Where, under the allegations of the petitioner, facts are presented that the plaintiffs would be under no real risk in paying two claimants and refusing to pay another claimant, and that the rights of the two claimants are not related to the other claimant's rights, no cause is set forth for interpleader.
In their petition the plaintiffs alleged: that they had listed for sale with the defendant Hester the property of the Whitefoord Baptist Church; that, pursuant to this, the defendant Hester had contacted the defendant Calhoun, and that they had contacted Rev. L. J. Jones and his Bishop of the Turner Memorial A. M. E. Church regarding the sale of the property to the Turner Memorial Church; that, subsequently, the plaintiffs gave an exclusive listing to the defendant Siler, who negotiated with the other defendants and the trustees of Turner Memorial Church regarding the purchase of the property; that no deal or consummation of any deal was ever had during the term of the defendant Siler's exclusive listing; that, subsequently to the expiration of the exclusive-listing agreement with the defendant Siler, the defendants Hester and Calhoun again contacted, negotiated, and finally closed the sale of the property to Turner Memorial Church; that the defendant Calhoun still retains $500 paid to him as earnest money and claims it as part of his sales commission; that the defendants Calhoun and Hester claim a total of $3,060 as their sales commission.
Further pertinent averments of the petition are: that the defendant Siler has filed suit against the plaintiffs, claiming $3,030 as real-estate commission due him in the sale of the property of Whitefoord; that, if the defendant Siler was allowed to proceed, it would cause the plaintiffs undue hardship, trouble, multiplicity of suits, and irreparable harm and injury, and might result in the plaintiffs paying a double sales commission.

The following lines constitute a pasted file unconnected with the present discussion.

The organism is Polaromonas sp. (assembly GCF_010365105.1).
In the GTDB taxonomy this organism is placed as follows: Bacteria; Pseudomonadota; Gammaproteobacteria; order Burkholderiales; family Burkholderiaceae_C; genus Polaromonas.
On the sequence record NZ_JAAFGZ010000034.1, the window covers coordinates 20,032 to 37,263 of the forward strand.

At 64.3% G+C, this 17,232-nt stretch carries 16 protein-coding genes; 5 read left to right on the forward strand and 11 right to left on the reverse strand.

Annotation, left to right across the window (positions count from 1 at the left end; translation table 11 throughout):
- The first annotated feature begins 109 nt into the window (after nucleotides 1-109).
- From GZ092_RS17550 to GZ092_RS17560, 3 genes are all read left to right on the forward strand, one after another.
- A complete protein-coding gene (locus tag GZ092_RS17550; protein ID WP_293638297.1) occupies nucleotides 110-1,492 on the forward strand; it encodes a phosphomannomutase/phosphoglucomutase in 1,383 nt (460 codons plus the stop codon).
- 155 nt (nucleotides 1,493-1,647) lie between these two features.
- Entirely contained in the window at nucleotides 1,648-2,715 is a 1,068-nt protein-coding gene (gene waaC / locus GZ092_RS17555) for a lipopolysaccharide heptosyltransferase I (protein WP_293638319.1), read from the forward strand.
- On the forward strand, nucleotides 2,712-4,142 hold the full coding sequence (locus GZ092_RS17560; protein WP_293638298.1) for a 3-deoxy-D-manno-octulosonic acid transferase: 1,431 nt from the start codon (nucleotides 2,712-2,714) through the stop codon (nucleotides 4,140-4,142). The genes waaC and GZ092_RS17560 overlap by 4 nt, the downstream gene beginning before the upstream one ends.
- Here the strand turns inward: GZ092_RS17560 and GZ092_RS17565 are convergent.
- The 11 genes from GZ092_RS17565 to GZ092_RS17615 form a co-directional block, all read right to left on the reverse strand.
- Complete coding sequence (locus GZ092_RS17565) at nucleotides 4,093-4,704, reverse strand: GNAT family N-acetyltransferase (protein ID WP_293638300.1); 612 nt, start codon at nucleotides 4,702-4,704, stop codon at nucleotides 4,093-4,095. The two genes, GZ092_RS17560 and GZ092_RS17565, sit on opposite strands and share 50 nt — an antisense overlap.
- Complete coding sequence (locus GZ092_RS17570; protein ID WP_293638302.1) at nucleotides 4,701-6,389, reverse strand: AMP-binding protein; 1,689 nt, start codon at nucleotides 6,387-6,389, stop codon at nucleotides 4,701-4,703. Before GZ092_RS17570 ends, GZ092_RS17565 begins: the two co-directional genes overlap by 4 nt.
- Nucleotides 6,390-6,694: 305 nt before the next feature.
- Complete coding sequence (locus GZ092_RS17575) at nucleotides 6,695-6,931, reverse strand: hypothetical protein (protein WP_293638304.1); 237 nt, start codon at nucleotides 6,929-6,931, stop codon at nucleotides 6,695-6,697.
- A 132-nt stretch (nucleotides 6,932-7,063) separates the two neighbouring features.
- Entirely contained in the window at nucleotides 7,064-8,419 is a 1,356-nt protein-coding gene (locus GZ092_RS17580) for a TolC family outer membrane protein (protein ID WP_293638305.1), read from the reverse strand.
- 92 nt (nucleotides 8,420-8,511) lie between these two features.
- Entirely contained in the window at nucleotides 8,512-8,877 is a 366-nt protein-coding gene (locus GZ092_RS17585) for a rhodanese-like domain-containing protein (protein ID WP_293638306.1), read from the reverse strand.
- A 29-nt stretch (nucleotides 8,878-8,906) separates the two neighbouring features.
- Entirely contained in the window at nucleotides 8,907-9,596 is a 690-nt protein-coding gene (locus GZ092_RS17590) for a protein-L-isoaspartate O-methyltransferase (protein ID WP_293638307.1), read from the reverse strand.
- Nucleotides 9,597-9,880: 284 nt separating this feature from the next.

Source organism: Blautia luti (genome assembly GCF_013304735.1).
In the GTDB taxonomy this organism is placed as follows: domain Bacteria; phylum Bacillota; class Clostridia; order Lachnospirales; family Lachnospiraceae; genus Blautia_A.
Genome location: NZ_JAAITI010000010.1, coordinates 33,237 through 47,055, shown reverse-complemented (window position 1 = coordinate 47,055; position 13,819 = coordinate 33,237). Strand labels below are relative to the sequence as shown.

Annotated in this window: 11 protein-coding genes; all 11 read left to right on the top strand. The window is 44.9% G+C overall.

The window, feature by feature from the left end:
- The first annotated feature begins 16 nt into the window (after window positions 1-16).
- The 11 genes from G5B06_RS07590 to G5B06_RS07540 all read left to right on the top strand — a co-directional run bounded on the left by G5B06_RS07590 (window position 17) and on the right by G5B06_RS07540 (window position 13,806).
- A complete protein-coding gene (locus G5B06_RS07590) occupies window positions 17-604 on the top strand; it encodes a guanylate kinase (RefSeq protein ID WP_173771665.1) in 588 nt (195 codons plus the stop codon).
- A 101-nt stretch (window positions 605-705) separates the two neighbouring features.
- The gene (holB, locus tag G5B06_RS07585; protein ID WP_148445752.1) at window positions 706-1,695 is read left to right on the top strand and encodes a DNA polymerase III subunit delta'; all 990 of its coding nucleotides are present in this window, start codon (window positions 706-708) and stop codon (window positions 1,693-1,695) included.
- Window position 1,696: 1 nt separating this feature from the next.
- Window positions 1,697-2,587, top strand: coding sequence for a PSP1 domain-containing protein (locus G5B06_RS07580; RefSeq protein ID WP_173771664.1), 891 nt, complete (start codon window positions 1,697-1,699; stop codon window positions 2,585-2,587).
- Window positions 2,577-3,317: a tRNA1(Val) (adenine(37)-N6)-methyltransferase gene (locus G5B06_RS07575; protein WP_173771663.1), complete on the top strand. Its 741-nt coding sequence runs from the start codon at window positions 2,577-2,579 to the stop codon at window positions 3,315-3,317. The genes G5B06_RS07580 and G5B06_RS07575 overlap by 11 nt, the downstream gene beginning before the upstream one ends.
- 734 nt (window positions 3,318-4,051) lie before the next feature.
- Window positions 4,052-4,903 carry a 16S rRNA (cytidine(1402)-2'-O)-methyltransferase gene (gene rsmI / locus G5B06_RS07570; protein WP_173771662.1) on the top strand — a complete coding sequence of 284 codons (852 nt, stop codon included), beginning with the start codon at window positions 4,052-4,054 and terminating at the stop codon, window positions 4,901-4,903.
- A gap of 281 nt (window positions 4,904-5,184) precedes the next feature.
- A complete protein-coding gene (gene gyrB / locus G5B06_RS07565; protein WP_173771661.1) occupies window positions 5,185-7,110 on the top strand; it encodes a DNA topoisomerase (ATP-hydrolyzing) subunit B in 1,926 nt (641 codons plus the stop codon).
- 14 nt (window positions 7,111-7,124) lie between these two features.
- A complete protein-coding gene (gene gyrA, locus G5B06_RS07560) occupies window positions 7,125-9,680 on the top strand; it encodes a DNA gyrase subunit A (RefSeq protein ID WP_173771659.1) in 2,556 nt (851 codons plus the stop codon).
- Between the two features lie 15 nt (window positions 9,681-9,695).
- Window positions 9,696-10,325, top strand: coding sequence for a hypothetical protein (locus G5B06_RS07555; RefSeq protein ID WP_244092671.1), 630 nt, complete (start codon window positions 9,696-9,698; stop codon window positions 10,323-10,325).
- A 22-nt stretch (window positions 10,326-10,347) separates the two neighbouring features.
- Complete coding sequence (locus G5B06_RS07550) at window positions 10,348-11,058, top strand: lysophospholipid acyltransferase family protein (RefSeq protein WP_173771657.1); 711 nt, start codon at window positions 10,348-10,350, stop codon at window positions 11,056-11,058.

The plaintiffs prayed that the parties be required to interplead their claims, and that the defendant Siler be restrained from proceeding with his suit. The trial judge overruled the defendant Calhoun's general demurrer to the petition, on which ruling said defendant assigned error.
Bank of Dawson, 191 Ga. 208, 221 (11 SE2d 910). "Real doubt or danger alone authorizes one to file a petition for interpleader." Knight v. Jackson, 156 Ga. 165, 167 (118 SE 661). Here the plaintiffs' own allegations affirmatively show that the exclusive-listing agreement with the defendant Siler had expired. There is no indication as to why the plaintiffs would be under any "shadow of risk" in refusing to pay Siler's claim, nor why they should fail to pay the defendants Hester and Calhoun, whose claims, the petition alleges, were based on their consummation of the sale.
Further, an examination of the petition evinces the obvious conclusion that the rights of the defendant Siler, derived from the exclusive-listing contract, are entirely unrelated to those of the other two defendants, Hester and Calhoun, and are not dependent upon their rights. The defendant Siler's claim, if valid, would present a question of double liability and not of double vexation for a single liability. Thus, the plaintiffs are not of such disinterested attitude as to the conflicting claimants which is a prerequisite to interpleader. Lilley v. Nixon, 214 Ga. 548 (105 SE2d 716)
and cases cited.
This case clearly falls under the rules pronounced in Lilley v. Nixon, supra. The court erred in overruling the defendant's general demurrer.